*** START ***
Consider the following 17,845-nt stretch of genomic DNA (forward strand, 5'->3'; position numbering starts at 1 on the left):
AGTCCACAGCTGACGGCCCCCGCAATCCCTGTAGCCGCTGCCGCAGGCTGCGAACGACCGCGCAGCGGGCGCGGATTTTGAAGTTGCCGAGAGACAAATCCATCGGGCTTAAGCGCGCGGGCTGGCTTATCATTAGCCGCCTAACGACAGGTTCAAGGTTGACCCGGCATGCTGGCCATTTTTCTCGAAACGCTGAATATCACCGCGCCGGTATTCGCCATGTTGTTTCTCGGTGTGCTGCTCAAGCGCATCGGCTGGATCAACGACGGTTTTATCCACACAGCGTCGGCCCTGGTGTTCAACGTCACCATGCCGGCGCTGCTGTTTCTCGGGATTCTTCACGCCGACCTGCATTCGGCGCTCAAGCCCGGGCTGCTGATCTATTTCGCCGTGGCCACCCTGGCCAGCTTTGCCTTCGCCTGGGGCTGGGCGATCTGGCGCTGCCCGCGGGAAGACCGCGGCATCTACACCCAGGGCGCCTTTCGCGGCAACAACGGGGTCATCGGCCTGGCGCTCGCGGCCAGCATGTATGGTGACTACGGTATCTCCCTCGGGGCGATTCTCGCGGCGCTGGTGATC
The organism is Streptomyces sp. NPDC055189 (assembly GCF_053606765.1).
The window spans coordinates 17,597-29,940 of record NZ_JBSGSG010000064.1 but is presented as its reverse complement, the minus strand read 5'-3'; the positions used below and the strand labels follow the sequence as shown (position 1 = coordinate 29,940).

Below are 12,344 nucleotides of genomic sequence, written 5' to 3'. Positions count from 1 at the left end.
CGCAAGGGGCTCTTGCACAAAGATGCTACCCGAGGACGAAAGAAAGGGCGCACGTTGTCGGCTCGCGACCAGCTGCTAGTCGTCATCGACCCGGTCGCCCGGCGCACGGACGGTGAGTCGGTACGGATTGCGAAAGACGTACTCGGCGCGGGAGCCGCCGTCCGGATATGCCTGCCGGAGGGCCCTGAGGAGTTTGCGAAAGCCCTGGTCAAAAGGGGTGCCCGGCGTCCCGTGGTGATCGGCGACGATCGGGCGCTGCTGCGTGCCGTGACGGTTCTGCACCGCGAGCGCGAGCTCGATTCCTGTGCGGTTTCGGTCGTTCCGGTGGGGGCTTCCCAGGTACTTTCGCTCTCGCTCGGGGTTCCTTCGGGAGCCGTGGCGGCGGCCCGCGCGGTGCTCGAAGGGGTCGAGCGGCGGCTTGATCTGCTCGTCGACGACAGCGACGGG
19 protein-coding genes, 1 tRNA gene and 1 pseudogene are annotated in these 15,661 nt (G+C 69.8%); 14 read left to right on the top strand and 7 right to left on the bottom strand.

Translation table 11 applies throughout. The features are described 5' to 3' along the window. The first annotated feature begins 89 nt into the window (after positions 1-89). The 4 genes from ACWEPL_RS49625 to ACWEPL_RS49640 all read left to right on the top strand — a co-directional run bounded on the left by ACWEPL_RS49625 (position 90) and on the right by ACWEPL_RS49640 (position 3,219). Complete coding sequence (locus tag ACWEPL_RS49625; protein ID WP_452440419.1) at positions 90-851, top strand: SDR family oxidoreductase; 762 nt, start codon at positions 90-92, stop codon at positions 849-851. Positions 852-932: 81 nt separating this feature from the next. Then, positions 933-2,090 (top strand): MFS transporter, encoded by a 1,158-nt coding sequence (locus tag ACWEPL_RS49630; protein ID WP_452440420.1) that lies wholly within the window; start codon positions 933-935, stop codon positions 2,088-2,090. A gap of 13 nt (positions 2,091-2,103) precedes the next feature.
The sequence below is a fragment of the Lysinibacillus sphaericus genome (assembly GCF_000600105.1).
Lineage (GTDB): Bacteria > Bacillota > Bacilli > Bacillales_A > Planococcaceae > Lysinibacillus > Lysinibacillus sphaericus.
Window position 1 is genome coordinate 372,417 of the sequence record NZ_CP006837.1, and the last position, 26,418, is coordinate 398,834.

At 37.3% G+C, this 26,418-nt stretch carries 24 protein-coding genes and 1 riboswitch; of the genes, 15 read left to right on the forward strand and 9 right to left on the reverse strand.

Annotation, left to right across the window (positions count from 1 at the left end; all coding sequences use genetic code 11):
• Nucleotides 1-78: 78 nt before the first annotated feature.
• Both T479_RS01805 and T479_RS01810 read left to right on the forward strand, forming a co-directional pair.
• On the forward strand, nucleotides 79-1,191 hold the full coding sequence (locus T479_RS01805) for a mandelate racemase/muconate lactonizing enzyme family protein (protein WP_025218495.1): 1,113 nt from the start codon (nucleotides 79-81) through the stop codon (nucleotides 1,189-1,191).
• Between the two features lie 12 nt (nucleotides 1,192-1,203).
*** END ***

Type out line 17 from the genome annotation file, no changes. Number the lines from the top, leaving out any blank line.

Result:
• Between the two features lie 12 nt (nucleotides 1,192-1,203).